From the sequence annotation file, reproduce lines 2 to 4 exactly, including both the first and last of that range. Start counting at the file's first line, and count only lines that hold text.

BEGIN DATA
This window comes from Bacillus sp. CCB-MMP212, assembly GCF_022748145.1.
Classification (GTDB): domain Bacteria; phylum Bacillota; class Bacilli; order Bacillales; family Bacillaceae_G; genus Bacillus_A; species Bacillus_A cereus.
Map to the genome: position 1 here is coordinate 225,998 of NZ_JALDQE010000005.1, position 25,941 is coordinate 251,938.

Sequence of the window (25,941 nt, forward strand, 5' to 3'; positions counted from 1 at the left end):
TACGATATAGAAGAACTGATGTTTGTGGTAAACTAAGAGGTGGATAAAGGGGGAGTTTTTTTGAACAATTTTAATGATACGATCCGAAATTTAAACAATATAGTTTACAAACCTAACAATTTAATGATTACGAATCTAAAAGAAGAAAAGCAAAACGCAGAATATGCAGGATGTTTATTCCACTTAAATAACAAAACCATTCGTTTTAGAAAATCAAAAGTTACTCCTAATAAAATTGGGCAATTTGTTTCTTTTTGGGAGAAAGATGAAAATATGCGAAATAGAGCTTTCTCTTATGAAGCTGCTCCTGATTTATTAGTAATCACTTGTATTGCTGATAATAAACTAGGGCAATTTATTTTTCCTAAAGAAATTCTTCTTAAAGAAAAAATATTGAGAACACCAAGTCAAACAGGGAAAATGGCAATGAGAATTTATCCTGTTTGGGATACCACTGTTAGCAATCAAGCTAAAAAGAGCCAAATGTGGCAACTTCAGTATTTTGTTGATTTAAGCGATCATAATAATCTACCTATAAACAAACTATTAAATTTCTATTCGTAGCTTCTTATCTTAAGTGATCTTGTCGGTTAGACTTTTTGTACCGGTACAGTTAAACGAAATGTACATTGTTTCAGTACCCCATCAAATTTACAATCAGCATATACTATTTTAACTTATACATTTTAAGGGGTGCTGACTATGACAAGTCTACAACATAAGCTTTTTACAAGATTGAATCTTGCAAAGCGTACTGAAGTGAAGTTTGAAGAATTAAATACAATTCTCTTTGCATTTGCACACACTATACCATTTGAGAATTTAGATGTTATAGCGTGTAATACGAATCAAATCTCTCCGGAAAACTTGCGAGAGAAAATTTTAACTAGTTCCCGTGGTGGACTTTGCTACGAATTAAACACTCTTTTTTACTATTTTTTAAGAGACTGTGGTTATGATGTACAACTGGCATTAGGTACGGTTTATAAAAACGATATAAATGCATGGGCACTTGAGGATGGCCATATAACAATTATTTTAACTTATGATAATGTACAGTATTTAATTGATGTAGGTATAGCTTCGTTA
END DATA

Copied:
Classification (GTDB): domain Bacteria; phylum Bacillota; class Bacilli; order Bacillales; family Bacillaceae_G; genus Bacillus_A; species Bacillus_A cereus.
Map to the genome: position 1 here is coordinate 225,998 of NZ_JALDQE010000005.1, position 25,941 is coordinate 251,938.

Sequence of the window (25,941 nt, forward strand, 5' to 3'; positions counted from 1 at the left end):